Sunday, 17 May 2009

Stripey gloves are finished!

Got the stripey gloves finished a few nights ago - aren't they nice? Just very fun and funky! I love the mad way the colours go at the fingers:-) Matching the stripes on the second glove was a little tricky - well more finicky than anything else - and I did have to take a few fingers back to get the right proportions of colour to match the other hand. Funny how you can use the same amount of stitches, the same amount of rows and tension and still it's not exactly the same for each glove. One of the mysteries of knitting that bugs me:-) But not enough to stop me knitting another pair!

These are for a present so I will have to reluctantly part with them but I can always knit more! The pattern is really good for sizing - XSmall, small-medium ladies size and medium, large mens sizes. So something for everyone. All knitted at 4ply/fingering weight. It came free with my ball of Opal sock yarn but you can buy it here at the Get knitted pattern page if you are interested. It's a very easy pattern to follow with clear, precise instructions - just what you want.

They took about two-thirds of the ball to knit and I added an extra inch to the ribbed cuff as I like it to be a good snug fit to keep the cold wind out. I could probably get one sock or one glove out of the rest. Maybe I can keep it for jazzy heels and toes on a solid coloured sock:-) Or for variegated stripes with a solid in a scarf or hat.....

Or maybe I can get another ball and make a matching pair of gloves and socks!! I'll be all Tonked out!

Saturday, 16 May 2009

Right in or write off?

The pink slouchy 'beret for all seasons' is now finished. The question is whether it will stay a beret or not. This was knitted in aran weight deliberately, rather than the double knit stated, and seemed not too bad as I was knitting. A little bigger, which was to be expected but not too big to be a write off. Problem is, now it's finished, I'm thinking 'write-off'.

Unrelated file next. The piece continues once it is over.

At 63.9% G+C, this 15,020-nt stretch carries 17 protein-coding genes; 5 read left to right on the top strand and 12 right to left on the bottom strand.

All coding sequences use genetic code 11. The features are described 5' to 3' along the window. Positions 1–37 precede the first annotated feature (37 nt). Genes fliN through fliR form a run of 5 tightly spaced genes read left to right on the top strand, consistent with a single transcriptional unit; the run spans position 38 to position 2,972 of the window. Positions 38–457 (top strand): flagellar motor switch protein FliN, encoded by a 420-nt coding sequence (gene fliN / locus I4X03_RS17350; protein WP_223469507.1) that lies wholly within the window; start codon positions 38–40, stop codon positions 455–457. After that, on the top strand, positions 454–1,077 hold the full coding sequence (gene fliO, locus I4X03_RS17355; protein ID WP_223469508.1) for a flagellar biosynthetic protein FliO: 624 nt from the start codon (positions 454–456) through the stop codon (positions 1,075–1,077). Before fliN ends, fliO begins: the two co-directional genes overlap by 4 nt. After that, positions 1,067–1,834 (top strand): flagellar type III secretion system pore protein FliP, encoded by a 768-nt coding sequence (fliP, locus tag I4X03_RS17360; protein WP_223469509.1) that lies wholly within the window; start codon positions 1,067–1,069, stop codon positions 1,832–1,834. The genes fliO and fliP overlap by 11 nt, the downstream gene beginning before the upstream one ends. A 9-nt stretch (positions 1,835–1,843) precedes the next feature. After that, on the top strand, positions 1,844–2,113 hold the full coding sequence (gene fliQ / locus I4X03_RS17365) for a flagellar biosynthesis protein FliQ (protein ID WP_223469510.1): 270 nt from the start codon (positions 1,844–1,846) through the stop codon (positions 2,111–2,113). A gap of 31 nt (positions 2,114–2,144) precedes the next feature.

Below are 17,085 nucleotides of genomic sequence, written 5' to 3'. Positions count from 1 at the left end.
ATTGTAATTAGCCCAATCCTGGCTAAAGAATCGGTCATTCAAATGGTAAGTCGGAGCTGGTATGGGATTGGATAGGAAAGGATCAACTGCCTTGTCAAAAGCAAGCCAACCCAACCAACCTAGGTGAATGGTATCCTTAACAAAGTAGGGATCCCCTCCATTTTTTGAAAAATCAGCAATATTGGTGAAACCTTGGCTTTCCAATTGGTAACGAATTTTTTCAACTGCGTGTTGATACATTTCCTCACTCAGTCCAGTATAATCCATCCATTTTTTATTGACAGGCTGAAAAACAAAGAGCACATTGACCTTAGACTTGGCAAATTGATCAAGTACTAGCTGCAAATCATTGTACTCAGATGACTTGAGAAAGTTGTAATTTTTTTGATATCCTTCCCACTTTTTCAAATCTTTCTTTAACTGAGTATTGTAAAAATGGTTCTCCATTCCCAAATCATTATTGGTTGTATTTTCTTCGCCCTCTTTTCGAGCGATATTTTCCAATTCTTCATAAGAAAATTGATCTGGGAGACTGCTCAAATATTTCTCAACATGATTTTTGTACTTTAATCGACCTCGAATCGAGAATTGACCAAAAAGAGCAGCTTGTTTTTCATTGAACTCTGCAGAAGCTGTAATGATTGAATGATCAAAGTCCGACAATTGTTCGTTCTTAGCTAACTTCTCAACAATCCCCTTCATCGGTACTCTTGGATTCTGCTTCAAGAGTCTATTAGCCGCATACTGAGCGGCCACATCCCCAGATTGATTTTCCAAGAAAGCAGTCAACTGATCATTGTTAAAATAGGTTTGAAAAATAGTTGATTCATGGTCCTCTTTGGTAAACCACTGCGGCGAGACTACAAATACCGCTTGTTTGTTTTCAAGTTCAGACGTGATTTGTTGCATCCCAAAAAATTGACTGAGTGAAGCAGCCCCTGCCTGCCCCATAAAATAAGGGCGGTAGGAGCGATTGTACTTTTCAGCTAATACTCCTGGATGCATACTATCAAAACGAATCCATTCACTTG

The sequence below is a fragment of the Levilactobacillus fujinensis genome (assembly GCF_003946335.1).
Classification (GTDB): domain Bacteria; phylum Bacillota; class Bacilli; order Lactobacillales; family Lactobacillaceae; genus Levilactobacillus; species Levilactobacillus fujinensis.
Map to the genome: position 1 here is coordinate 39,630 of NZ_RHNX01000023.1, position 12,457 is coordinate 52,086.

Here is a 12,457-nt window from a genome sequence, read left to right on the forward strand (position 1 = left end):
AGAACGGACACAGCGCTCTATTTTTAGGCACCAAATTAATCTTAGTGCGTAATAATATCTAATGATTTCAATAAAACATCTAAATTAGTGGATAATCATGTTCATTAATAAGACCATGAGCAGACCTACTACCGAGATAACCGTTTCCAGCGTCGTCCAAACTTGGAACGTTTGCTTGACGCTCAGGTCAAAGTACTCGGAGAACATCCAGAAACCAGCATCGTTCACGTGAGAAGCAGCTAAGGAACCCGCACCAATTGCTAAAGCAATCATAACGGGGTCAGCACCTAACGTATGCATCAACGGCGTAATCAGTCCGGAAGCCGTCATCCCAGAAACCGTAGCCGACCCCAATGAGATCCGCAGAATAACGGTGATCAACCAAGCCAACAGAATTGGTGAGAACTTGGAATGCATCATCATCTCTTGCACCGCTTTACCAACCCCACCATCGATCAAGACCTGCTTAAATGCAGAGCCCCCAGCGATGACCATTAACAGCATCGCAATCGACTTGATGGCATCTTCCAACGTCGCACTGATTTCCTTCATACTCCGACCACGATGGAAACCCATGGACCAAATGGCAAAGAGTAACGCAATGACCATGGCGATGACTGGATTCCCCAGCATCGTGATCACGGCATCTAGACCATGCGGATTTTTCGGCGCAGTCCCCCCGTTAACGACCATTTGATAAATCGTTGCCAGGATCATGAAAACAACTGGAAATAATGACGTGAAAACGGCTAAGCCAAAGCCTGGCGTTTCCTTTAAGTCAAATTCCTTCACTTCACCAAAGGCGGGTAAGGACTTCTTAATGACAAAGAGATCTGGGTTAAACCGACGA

Slouch it definitely has! I know slouch in your beret is really 'the thing' but this is a bit too much! This is so big my biggest dinner plate was too small to block it properly! With this portent of doom, I was apprehensive about trying it on when it was dry. I mean the pattern is lovely, the eyelets swirling in a lovely spiral from the centre and it's clear as a bell using the solid pink colour.

It also has a nice chunky feel - warm to the touch and snuggly. BUT it is huge! I really don't think it's meant to look like this on!? Even for a big head, this is BIG...

So, I don't know. Do I know anyone who loves extra, extra slouchy berets in pink who would wear this? Or do I rip it back and make a nice pink cable waistcoat out of it? Or a cabled bag for me? I don't feel precious about it. It was a quick knit and as it just won't get worn by me maybe it should just be assigned to the 'frogged' pile.

Or maybe I could thread a ribbon through the rib and make it into a little drawstring bag?! Or felt it into a bowl?

Tuesday, 12 May 2009

Fushia forest canopy shawl

Just on the needles this last week is this lovely lace shawl called 'forest canopy' designed by Susan Lawrence. The yarn is the fingering/4ply weight sock yarn from Needlefood called 'kitchen's on fire'. As this yarn is such a lovely blend of fushias, this has now become known as the Fushia shawl (original). The yarn is 80% merino and 20% nylon and has a lovely soft feel as you're knitting. I also decided to knit this on larger needles - 4.5mm instead of 4mm - as I think the lace pattern would benefit and actually stretch more when it's ready to be blocked. The Ishbel didn't have quite as much give so hopefully I'm gauging this one better. If not, I'll try 5mm the next time!

I've knitted about 5 pattern repeats so far and it's knitting up very easily. I've realised the Ishbel shawl maybe wasn't the best lace shawl pattern to start with but that's all the better as this feels a nice and easy knit now! The pattern is nice and logical to follow and visually symmetrical so it's easy to remember and see any mistakes as you go. As usual, lace on the needles doesn't make for very inspiring or clear photographs but I think the colour is pretty close to the real thing this time:-)

I decided to block the sample so far to give me a clearer idea of the finished lace pattern. So, unblocked - above, blocked - below.......

Okay, the pink of the playmat is totally ruining the subtlties of the colours in the yarn - again - but it does give you a much better look at the lace design, doesn't it? Look at the s-t-r-e-t-c-h!!

Much better! This has a light floaty feel to it, unlike Ishbel which is a denser knit. But I bet Ishbel would be this floatly in laceweight:-) You can see the slight colour variations in these close-ups too. Enough to keep the yarn from looking too solid but not too contrastly to fight the pattern. Excellent.